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Thread: Event hook causing memory leak

  1. #16
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    The compiler didnt issue any warning or error about the delete statements following the return statement. so, how are you supposed to properly dispose of a variable if it is needed all the way to the return statement? I mean if you had 2 temp variables (tempvar1 & tempvar2) and had

    return tempvar1 + tempvar2;

    how do you delete them after they are not needed(which would be after the return statement)?

  2. #17
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    I didnt even think of this till just now, in addition to my last post, why does it seem to work correctly without the events? the delete statements are in the same place in both versions of the class (in fact I put a bool variable in the base class to enable/disable the events so I wouldnt have to keep changing the code), but with events enabled it eats memory?

  3. #18
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    if you return a pointer out of a function, the user must delete it. This is sort of old school; this sort of thing is often considered a bad design in modern code (either use a smart pointer that self destructs or a different design). Putting the burden onto the user to delete memory causes problems because at some point a user WILL fail to delete it. The answer then, is, you *don't* do things after the return statement, you change the code so that everything that needs to happen is done before the return statement!

    There are a variety of ways around the problem. Pass into your function the destination pointer, and fill it in is one approach. Smart pointers work, as mentioned. If the objects are not too huge, you can just create them directly (no pointers at all). If the objects have internal pointers, the dtor should clear them out safely (this happens after the return statement, but no code is written).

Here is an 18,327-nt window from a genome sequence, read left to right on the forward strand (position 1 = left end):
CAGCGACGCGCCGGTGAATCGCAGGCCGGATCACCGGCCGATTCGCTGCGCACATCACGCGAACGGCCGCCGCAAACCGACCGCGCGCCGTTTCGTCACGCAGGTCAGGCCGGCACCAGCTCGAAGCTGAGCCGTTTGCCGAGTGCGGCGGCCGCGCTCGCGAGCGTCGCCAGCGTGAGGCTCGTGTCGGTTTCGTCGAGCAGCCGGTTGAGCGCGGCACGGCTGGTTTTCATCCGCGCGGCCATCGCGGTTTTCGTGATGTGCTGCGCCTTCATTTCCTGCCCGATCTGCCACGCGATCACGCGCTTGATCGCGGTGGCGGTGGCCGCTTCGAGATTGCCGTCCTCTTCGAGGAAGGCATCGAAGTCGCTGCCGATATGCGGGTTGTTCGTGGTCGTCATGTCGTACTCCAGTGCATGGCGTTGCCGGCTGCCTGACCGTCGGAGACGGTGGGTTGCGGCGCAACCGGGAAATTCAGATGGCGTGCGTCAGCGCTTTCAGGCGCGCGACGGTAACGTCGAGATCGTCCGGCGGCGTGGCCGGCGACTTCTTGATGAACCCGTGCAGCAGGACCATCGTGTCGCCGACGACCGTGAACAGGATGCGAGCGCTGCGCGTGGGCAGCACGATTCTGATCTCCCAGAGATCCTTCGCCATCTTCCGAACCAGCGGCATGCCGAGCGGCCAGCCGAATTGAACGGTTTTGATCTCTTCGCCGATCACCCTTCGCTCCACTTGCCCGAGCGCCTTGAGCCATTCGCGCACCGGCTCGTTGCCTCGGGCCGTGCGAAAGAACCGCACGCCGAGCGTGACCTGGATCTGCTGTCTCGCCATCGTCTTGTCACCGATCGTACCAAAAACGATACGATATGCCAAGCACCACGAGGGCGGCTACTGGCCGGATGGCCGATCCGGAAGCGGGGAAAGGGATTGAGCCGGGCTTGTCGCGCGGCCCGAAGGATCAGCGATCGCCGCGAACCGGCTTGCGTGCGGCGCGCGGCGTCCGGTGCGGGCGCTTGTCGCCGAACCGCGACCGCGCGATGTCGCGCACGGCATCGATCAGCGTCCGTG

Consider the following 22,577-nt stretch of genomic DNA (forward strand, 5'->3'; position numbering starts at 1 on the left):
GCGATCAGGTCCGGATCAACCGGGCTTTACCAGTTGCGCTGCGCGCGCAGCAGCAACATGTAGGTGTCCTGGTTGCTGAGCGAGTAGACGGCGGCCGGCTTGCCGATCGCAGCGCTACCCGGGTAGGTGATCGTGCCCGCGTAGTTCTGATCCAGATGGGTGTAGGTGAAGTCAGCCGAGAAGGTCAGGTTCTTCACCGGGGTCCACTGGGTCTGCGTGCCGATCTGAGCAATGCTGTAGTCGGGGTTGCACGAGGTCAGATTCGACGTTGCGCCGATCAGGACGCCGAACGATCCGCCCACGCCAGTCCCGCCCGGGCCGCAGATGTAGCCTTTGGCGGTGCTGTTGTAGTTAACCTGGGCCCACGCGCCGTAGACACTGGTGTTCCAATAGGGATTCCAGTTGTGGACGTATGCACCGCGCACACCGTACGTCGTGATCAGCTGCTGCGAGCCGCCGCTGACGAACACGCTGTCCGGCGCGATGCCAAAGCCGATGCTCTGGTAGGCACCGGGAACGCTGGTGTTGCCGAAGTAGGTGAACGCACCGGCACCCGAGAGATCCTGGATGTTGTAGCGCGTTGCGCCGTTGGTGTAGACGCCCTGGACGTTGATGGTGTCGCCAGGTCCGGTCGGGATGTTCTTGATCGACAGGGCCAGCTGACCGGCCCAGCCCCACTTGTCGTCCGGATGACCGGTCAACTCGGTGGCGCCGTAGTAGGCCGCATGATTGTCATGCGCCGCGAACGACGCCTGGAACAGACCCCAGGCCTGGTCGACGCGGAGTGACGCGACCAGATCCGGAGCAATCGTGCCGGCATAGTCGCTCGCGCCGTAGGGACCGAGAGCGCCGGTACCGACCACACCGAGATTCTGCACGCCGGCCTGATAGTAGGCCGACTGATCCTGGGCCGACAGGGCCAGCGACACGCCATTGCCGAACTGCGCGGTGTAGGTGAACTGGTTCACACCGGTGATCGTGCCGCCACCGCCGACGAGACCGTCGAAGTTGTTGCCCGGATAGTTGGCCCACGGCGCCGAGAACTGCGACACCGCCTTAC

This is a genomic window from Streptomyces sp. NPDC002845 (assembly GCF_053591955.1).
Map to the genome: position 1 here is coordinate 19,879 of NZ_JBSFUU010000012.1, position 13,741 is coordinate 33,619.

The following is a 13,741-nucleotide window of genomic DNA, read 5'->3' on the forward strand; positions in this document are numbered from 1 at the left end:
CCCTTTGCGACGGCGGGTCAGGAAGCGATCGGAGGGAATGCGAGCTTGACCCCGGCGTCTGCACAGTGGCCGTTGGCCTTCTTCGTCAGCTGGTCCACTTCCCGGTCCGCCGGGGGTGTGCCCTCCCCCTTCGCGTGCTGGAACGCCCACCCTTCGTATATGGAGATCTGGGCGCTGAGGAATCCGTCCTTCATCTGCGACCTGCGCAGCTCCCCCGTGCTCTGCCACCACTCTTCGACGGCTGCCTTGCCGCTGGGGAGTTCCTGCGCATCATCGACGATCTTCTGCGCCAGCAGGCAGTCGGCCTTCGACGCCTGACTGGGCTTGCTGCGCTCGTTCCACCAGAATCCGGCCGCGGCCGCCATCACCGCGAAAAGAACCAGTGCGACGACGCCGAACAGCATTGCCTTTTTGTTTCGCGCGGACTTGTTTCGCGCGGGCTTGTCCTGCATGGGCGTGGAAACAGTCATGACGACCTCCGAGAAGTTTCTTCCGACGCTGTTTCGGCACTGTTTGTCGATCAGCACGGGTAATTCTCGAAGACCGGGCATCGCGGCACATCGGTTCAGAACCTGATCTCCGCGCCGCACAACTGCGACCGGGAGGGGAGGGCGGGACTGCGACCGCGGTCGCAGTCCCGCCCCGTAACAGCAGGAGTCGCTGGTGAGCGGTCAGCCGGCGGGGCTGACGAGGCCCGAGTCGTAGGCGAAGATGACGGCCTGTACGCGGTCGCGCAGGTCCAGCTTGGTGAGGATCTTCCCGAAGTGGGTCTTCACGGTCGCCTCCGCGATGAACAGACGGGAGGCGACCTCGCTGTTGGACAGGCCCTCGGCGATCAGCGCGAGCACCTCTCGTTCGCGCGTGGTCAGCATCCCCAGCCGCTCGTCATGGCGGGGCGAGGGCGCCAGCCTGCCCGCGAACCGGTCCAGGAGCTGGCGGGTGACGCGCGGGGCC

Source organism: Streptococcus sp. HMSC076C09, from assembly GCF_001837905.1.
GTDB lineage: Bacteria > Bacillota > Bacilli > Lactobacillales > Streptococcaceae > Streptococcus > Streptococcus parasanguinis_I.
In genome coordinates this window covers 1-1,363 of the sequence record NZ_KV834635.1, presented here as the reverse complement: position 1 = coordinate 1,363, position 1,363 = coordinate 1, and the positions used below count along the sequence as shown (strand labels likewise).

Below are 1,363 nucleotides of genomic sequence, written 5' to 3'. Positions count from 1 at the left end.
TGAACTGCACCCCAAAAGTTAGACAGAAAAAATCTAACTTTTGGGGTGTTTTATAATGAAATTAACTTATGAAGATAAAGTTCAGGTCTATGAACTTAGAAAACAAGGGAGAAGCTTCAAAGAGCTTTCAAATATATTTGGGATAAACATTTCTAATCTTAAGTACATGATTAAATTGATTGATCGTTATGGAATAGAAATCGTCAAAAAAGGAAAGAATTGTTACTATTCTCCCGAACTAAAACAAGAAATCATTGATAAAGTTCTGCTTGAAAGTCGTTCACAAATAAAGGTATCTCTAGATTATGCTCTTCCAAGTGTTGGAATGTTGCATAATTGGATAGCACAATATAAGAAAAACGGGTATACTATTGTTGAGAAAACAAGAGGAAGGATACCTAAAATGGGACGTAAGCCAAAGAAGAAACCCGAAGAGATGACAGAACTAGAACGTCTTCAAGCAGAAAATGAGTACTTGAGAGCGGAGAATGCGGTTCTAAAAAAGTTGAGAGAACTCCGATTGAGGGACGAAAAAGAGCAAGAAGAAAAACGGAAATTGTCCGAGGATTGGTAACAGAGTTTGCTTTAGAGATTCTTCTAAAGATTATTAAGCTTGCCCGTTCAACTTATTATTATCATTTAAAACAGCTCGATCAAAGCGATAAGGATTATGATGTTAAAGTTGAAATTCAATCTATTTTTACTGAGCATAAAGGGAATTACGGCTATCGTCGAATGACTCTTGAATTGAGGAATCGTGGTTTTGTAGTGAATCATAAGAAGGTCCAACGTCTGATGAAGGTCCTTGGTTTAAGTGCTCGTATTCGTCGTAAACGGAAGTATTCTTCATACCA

-------------
    It works without the events because the events are the problem, most likely? That question cannot be answered without answering your full question: where is the memory leak... which we do not know. If it leaks when you turn on the events, then something is wrong in the events, but more I cannot say.

  4. #19
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    I apprciate yalls help on this, I think I am going to try to rwrite the class using native c++, Ill use it in its current state till I finish that. Im not going to give up trying to find the problem with it now, but I am wandering into areas that Ive not been to before and using tools Ive never used before, so..... its off to reading ( probably for quite a few hours) and even though youre not used to managed code, do you think you might be able to point me in a good direction as to which tool might be best suited for tracking the problem with the events down? Ive allready found good material (I think) on native c++ but that direction is putting me right back at square one with learning this language so is going to take some time to port it over, besides, I cant leave the problem unanswered lol. I really do appreciate all the help youve givin, thanks...